It is 8:15 on Friday morning, and the PA system in the 3rd floor ballroom at the Boston Convention Center is stuck in 1982. A room full of 2,700 people is rocking out to Rod Stewart, The Beatles, Bob Seger, and Paul Simon. I don't know it at this point, but "Late in the Evening" and "Hollywood Nights" will be stuck in my head for the next 48 hours.
I look around a ballroom full of white males and write in my notes: "If this conference were a human, it would be wearing a blazer and button down with jeans and loafers (with no socks)." Formal enough to be taken seriously, but still loose enough to have a little fun.
You've probably already heard the MIT Sloan Sports Analytics Conference discussed in one place or another, and read about it, too. You probably already know that it began in 2007 with Rockets GM Daryl Morey and a handful of like-minded peers gathering together at MIT's Sloan Business School to put together a series of panels for a few hundred students. You've probably also heard the conference has grown every single year since 2007.
"It seems like it doubles in size every year," a friend tells me before we get started Friday.
Outside the ballroom I'm getting coffee, and behind me I hear a college student say, "This trip was my birthday present to myself."
Somehow a conference about advanced metrics and sports business became a place everyone wants to be. It's not a cheap birthday present. According to the website, a ticket to this event costs $132.00 for MIT students, $205.50 for students anywhere else, $494.50 for MIT faculty, and $591.90 for general admission. (I paid $132.00 to attend as media, but ESPN sponsors this event, so a majority of the media here arrived on free pass from the Worldwide Leader.)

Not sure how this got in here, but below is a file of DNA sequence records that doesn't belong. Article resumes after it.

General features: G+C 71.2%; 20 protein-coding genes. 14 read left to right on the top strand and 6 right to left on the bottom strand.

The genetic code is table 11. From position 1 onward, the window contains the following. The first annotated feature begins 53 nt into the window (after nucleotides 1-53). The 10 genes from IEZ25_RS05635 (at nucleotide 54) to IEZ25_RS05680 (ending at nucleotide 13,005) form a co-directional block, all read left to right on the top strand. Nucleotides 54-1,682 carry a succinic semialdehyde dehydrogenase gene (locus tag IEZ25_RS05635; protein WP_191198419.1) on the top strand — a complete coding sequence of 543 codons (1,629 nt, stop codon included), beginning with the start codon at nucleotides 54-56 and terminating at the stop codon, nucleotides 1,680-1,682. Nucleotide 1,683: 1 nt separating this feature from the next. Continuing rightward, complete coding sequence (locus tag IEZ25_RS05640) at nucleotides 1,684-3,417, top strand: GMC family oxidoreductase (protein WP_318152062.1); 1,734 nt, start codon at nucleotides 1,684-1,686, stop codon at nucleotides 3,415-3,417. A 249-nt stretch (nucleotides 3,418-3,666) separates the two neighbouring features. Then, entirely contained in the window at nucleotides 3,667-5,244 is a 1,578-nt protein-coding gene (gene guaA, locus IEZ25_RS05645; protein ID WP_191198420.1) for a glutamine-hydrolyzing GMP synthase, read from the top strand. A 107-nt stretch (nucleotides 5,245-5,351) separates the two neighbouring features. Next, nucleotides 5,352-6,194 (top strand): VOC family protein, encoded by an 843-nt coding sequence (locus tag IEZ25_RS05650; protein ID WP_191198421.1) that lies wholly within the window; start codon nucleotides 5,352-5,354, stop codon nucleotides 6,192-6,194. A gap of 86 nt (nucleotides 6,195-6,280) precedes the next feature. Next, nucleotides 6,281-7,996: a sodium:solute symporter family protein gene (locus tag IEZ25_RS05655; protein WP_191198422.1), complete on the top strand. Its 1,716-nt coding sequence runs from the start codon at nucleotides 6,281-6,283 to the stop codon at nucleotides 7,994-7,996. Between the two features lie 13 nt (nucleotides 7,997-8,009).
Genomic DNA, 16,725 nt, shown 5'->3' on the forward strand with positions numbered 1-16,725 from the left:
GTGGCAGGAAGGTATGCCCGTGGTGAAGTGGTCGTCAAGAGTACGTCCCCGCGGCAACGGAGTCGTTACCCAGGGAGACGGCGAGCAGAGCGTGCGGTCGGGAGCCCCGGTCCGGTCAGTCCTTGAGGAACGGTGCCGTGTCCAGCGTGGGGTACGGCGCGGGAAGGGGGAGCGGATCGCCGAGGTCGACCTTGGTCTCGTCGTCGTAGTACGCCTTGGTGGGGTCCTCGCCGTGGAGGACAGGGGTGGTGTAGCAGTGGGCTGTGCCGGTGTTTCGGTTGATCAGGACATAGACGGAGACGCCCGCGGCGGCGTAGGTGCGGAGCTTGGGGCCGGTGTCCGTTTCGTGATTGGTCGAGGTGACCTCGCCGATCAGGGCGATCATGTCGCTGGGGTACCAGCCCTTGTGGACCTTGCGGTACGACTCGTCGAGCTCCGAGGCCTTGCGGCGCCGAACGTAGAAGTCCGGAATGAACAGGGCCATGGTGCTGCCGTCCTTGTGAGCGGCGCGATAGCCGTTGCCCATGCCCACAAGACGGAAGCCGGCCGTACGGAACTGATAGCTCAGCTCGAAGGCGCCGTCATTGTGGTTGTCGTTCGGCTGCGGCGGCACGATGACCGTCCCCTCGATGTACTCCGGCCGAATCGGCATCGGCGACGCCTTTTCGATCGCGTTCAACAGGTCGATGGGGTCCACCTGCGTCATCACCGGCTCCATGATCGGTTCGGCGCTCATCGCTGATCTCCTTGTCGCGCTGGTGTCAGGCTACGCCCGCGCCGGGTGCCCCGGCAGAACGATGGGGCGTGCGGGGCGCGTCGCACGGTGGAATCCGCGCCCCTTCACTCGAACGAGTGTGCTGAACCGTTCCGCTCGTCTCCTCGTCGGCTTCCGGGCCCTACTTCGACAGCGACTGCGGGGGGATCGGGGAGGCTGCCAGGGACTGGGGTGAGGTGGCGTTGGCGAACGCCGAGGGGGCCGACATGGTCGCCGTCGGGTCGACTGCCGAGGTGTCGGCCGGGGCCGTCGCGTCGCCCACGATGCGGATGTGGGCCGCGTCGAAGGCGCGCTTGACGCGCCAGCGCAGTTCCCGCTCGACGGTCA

Inside the ballroom a few minutes later, it's time for the opening remarks, and Morey tells a crowd of 2,700, "This started as 100 people seven years ago, it's become mainstream because it works."
There are one-liners about the sequester, Wang Zhi-Zhi and Chinese hackers, the Oscars, and we see pie charts with actual pies. It's the best, dorkiest cocktail party ever.
"Recently, we were named the Super Bowl of analytics by Forbes," co-chair Jessica Gelman tells the crowd.
It's hard to imagine what this conference looked like in 2007, but today this self-congratulating sentiment percolates through every panel, every presentation, and really, a whole bunch of the attendees. Which makes sense. Sloan is a victory lap for guys like Daryl Morey and even all the young people who dream of one day being the next Daryl Morey. This conference started as a blip on the periphery, and this weekend it feels something like the epicenter of the sports industry, full of outsiders who now have the inside track to running sports. Even the college kids who showed up here desperate for jobs can say they went to Sloan and it'll impress all their friends who didn't.
Anyway, I'm here as a skeptic, and I'll leave as a skeptic, but in the meantime my only goal is to figure out why exactly I'm skeptical.
So, what does it look like when 2,700 smart people talk sports? At any given time the conference features hour-long panels in three separate rooms, and four presentations each hour, two on academic research papers, and two on the "evolution of sport." In between, there are 20-minute breaks to race between rooms. All of which is to say, the conference is outrageous and overwhelming. Let's take a handful of snapshots and try to make sense of it.